Here you can see the lower fastener with the spacer between the support bracket and the mounting tab on the frame. Note: the upper fastener captures a grounding lug from the wiring harness. Be sure that the lug is between the spacer and the mounting tab on the frame.

 Here’s everything in-place before the electrical connections were re-attached.

Now that the upper mount, of the support bracket, is spaced away from the frame mounting tab, make sure the wiring harness is not pinched between the support bracket and the frame. I simply pulled the harness out, away from the frame, so that it rests outward of the bracket. Here, everything has been re-attached.

The heat sink is indicated by the yellow arrow.

I estimate there is about .25” clearance between the heat sink and  the coil support bracket.  There appears to be about .5” clearance, after re-installing the side cover (bodywork), between it and the support bracket. Even if I push inward on the bodywork, it does not contact the support bracket. Problem solved (hopefully)!

Parts List:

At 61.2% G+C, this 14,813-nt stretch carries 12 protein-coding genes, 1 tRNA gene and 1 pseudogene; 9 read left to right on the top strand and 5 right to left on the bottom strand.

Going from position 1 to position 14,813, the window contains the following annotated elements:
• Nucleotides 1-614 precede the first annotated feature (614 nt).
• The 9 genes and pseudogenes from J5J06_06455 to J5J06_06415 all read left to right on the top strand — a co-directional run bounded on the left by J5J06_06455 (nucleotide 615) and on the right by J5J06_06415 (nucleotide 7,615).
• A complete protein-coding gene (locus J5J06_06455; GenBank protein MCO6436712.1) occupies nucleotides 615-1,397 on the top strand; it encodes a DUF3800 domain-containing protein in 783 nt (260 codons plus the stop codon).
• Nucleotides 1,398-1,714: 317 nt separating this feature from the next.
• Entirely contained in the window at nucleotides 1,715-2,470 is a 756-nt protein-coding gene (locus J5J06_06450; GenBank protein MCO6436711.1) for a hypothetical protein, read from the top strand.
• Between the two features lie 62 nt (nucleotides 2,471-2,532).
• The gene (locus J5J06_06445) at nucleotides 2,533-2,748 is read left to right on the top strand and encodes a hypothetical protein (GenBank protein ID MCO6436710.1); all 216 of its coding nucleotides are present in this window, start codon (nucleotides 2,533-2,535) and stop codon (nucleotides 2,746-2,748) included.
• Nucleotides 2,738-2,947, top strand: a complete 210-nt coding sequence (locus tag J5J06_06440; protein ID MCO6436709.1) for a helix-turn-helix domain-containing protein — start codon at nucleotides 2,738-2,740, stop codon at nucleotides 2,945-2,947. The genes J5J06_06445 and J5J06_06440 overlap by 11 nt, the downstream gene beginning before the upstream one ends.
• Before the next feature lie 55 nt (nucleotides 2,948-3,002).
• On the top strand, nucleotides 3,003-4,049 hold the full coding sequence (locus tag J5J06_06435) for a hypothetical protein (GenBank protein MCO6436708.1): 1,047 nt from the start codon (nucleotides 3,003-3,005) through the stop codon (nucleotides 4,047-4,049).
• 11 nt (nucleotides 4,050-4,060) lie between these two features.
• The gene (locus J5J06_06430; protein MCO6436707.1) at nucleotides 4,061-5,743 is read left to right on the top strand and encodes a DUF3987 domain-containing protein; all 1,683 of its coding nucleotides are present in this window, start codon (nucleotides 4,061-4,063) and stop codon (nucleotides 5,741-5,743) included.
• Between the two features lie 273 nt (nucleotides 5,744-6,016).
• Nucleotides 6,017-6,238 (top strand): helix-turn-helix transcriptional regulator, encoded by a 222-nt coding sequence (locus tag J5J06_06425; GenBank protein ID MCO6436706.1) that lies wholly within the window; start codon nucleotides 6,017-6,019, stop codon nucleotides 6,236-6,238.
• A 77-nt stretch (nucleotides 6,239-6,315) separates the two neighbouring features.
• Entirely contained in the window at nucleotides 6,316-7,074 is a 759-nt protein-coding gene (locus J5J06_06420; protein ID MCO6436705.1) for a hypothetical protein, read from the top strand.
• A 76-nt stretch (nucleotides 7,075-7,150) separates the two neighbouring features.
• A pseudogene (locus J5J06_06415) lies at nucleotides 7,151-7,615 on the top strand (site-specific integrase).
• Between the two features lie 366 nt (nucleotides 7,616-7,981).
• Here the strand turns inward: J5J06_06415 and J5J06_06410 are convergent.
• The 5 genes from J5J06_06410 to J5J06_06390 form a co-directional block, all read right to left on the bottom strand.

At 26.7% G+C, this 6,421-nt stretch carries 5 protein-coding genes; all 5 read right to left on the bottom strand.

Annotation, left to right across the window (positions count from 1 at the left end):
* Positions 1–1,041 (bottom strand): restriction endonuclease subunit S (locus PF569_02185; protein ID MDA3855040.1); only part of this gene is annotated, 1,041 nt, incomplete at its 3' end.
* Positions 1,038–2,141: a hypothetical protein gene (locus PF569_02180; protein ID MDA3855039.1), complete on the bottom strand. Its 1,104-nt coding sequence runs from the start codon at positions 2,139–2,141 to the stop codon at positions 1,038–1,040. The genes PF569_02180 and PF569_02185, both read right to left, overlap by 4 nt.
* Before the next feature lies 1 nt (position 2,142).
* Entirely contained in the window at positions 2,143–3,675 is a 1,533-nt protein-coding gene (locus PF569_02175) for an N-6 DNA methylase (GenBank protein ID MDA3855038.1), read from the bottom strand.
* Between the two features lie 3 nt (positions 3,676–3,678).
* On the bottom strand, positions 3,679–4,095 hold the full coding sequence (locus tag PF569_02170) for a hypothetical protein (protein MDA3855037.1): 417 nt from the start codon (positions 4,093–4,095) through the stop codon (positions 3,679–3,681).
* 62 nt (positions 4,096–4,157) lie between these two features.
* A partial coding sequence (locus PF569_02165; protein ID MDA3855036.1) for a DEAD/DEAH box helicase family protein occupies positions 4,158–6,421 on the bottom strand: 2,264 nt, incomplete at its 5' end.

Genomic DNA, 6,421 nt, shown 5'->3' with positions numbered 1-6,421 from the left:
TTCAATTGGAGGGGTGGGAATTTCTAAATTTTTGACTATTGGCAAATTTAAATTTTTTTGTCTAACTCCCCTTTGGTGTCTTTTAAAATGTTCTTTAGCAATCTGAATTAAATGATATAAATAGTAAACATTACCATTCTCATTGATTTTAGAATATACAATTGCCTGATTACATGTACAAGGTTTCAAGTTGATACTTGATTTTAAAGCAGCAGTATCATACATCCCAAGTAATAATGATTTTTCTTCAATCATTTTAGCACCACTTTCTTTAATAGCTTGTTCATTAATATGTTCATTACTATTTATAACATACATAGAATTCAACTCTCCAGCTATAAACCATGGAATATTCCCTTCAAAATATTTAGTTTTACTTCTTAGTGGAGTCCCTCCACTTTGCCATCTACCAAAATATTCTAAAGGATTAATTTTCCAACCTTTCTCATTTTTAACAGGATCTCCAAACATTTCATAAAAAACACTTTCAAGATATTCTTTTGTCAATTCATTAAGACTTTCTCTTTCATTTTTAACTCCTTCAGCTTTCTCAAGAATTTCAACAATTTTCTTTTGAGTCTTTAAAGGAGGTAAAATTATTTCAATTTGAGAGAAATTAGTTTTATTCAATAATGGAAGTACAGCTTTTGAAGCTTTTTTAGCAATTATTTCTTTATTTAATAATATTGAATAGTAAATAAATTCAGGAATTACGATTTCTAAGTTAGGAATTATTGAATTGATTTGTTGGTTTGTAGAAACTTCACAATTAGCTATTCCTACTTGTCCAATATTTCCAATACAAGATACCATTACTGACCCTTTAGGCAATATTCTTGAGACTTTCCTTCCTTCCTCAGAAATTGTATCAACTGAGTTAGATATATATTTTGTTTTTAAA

2 - M6-1.0 x 25 button head cap screws
2 - M6-1.0 x 35 hex head cap screws
2 - M6-1.0 nuts 
4 - M6 flat washers
2 - 1/4" x 3/8" x 1/2" steel spacers
1 - Arctic Silver Alumina Ceramic Epoxy
1 - Heat Sink (approx. 1.75" x 2.5" x 1.0")


  1. My mention : it's a right improvement that weak part to exclude a dramatic ending after it crack.May be I repeat it at my Xelvis 1993.

  2. Hi, thanks for the comment. I've never heard of a Honda Xelvis but I did Google an image of it. I see it's a Honda VT250F which is very similar to the VTR250 Interceptor. There appear to be several regulator/rectifier alternatives for these bikes. However, if you can keep yours from failing, you'll be better off in the long run. Replacements seem to be expensive or require modifications (or both).